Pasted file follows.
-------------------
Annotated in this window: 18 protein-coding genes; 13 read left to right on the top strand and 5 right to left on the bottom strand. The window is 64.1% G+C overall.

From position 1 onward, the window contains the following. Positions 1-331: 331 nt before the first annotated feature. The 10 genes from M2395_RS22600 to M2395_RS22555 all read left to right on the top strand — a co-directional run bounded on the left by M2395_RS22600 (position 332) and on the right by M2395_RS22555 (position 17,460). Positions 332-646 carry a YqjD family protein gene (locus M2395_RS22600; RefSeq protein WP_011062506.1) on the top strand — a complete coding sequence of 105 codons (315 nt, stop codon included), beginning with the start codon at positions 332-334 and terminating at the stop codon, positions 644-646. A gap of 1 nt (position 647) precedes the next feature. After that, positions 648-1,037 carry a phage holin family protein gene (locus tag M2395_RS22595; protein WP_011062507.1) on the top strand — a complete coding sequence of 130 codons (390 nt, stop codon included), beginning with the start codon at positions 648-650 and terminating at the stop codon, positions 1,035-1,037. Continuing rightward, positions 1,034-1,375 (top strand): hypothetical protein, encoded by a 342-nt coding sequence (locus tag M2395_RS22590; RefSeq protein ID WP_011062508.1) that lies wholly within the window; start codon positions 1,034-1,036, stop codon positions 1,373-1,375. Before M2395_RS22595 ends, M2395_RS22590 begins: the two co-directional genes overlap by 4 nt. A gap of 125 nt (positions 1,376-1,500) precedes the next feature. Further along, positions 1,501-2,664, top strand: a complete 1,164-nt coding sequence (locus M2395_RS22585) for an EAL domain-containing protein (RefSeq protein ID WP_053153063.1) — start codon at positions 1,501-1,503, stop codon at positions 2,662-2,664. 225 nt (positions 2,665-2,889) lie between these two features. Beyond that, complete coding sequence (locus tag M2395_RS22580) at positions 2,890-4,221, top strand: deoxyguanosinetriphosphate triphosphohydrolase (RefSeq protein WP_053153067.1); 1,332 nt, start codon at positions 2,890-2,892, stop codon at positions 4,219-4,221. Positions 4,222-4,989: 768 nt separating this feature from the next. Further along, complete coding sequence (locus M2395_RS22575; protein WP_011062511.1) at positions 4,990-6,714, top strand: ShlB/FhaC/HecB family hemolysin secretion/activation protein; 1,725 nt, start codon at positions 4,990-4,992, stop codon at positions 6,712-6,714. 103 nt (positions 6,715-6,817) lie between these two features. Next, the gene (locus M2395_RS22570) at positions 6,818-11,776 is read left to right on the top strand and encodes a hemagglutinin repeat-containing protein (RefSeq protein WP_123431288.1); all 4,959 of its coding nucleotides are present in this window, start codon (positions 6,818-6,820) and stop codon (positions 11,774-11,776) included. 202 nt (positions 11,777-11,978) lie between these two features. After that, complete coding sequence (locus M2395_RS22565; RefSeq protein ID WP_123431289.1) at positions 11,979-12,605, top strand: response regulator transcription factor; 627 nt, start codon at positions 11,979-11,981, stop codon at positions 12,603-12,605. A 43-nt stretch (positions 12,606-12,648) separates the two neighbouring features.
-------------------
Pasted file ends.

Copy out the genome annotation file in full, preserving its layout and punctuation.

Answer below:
Annotated in this window: 18 protein-coding genes; 13 read left to right on the top strand and 5 right to left on the bottom strand. The window is 64.1% G+C overall.

From position 1 onward, the window contains the following. Positions 1-331: 331 nt before the first annotated feature. The 10 genes from M2395_RS22600 to M2395_RS22555 all read left to right on the top strand — a co-directional run bounded on the left by M2395_RS22600 (position 332) and on the right by M2395_RS22555 (position 17,460). Positions 332-646 carry a YqjD family protein gene (locus M2395_RS22600; RefSeq protein WP_011062506.1) on the top strand — a complete coding sequence of 105 codons (315 nt, stop codon included), beginning with the start codon at positions 332-334 and terminating at the stop codon, positions 644-646. A gap of 1 nt (position 647) precedes the next feature. After that, positions 648-1,037 carry a phage holin family protein gene (locus tag M2395_RS22595; protein WP_011062507.1) on the top strand — a complete coding sequence of 130 codons (390 nt, stop codon included), beginning with the start codon at positions 648-650 and terminating at the stop codon, positions 1,035-1,037. Continuing rightward, positions 1,034-1,375 (top strand): hypothetical protein, encoded by a 342-nt coding sequence (locus tag M2395_RS22590; RefSeq protein ID WP_011062508.1) that lies wholly within the window; start codon positions 1,034-1,036, stop codon positions 1,373-1,375. Before M2395_RS22595 ends, M2395_RS22590 begins: the two co-directional genes overlap by 4 nt. A gap of 125 nt (positions 1,376-1,500) precedes the next feature. Further along, positions 1,501-2,664, top strand: a complete 1,164-nt coding sequence (locus M2395_RS22585) for an EAL domain-containing protein (RefSeq protein ID WP_053153063.1) — start codon at positions 1,501-1,503, stop codon at positions 2,662-2,664. 225 nt (positions 2,665-2,889) lie between these two features. Beyond that, complete coding sequence (locus tag M2395_RS22580) at positions 2,890-4,221, top strand: deoxyguanosinetriphosphate triphosphohydrolase (RefSeq protein WP_053153067.1); 1,332 nt, start codon at positions 2,890-2,892, stop codon at positions 4,219-4,221. Positions 4,222-4,989: 768 nt separating this feature from the next. Further along, complete coding sequence (locus M2395_RS22575; protein WP_011062511.1) at positions 4,990-6,714, top strand: ShlB/FhaC/HecB family hemolysin secretion/activation protein; 1,725 nt, start codon at positions 4,990-4,992, stop codon at positions 6,712-6,714. 103 nt (positions 6,715-6,817) lie between these two features. Next, the gene (locus M2395_RS22570) at positions 6,818-11,776 is read left to right on the top strand and encodes a hemagglutinin repeat-containing protein (RefSeq protein WP_123431288.1); all 4,959 of its coding nucleotides are present in this window, start codon (positions 6,818-6,820) and stop codon (positions 11,774-11,776) included. 202 nt (positions 11,777-11,978) lie between these two features. After that, complete coding sequence (locus M2395_RS22565; RefSeq protein ID WP_123431289.1) at positions 11,979-12,605, top strand: response regulator transcription factor; 627 nt, start codon at positions 11,979-11,981, stop codon at positions 12,603-12,605. A 43-nt stretch (positions 12,606-12,648) separates the two neighbouring features.